Quentin Tarantino has always had trouble dialing it down for anyone, and this has usually been to cinematically fresh effect. His films always revel in excess, often taking the form of the candy-coated violence of “Inglorious Basterds” and “Django Unchained.” “Kill Bill,” his most cartoonishly bloody film, had to be split into two releases due to its epic length. His latest work, “The Hateful Eight,” could have benefitted most from a similar sense of restraint.
Set in post-Civil War America and starring a cast of killers and crooks portrayed by the talented likes of Samuel L. Jackson, Jennifer Jason Leigh, Kurt Russell, Walton Goggins, Demián Bichir, Tim Roth, Michael Madsen and Bruce Dern, the film fails to provide a story compelling enough for their enlivened performances to carry it for the three-hour runtime. It meanders through its first act, taking viewers along on a stagecoach ride bogged down by snow and an inconsiderate sense of pacing. As Jackson and Russell’s bounty hunters ride along with Leigh’s captured criminal and Goggins’s radically racist, so-called sheriff, they string along tales of their past deeds to flesh out their characters. Though it’s clear through their long-winded discourse that each of them maintains a suspicious distrust of the others, this sizeable chunk of the film is altogether not interesting enough to conjure up the tension it’s aiming for.
The same can be said of the rest of the film’s first act, in which these four lodge up with the four other hatefuls to take shelter from an impending blizzard. The plot continues to trudge right up until the intermission, continuing to deal in shifty-eyed deceit and questionable, racially charged banter. The first bloodshed finally signals the ignition of the slow burn the film stokes throughout its first half, but the fire fails to light all that brightly.
In its post-intermission devolution into a mess of desperation, death and violence, “The Hateful Eight” fails to find its footing. It channels Tarantino’s earliest work, “Reservoir Dogs,” in its conceit of criminals walled up together in a room killing each other one by one, but never achieves the raw tension of the older work. In “Reservoir Dogs,” tension is derived physically — an organic link formed between their mistrust and paranoia and the precise, powerful violence they inflict upon one another. This tension thus becomes palpable. In “The Hateful Eight,” the drama and violence are disjointed.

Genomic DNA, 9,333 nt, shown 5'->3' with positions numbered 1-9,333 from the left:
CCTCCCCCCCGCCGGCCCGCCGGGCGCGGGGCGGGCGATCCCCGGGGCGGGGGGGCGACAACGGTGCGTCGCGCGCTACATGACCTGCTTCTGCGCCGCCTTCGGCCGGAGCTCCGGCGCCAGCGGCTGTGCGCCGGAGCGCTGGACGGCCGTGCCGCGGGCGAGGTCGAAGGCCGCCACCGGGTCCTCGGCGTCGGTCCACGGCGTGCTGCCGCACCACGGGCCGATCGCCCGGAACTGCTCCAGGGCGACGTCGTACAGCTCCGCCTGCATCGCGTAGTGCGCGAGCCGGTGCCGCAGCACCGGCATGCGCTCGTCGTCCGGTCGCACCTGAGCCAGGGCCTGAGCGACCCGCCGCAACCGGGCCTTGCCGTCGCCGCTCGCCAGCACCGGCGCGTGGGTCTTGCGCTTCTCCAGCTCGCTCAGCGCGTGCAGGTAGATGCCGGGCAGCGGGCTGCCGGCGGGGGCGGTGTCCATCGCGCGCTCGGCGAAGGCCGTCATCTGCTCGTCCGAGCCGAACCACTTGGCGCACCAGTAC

The tension between the eight is based upon the duplicity between the characters. Everyone is lying to each other, and the audience just doesn’t quite know how, or to what ends. However, the film’s intense violence does not come as a result of this deceit but in addition to it, and thus its sophistication as cinematic currency is lost. The film revels in cringe and shock value to dubious effect, becoming an incessant bloodbath (even by Tarantino’s standards) without having earned the right to do so.
This misestimation of his usual assets seems to stem from Tarantino’s hubris as a filmmaker. As evidenced by the above analyses and the film’s ostentatious runtime, we see an auteur so self-assured of his talent and worth that some editors must have been left underworked. Tarantino has refused to kill a single darling, and his audience is the one paying for it.
The filmmaker’s big ambitions with “The Hateful Eight” did manage to pay off in one respect: the film’s “roadshow” presentation. Beginning with a five minute overture brandishing the scene-stealing score of legendary composer Ennio Morricone (“The Good, the Bad and the Ugly”) and split with a 12-minute intermission, the theater-going experience really did become an event. It was charming to peek back into the projector box to see the giant rolls of 70mm film, rendering the images on screen with such detail that small facets of wardrobe and setting became intricately involved with the movie in order to lend to its theatrical nature.
“The Hateful Eight” wraps itself in an intriguing presentation that can’t be matched by the presumptuous puttings-on of its plot. Toying with themes of duplicity, honesty and identity that never quite hit home, it allows itself to slip into violent spectacle for the sake of violence and spectacle. Quentin Tarantino’s eighth film, while certainly a cinematic experience, was not his best. Hopefully, the ninth will represent a return to form that does not betray its function.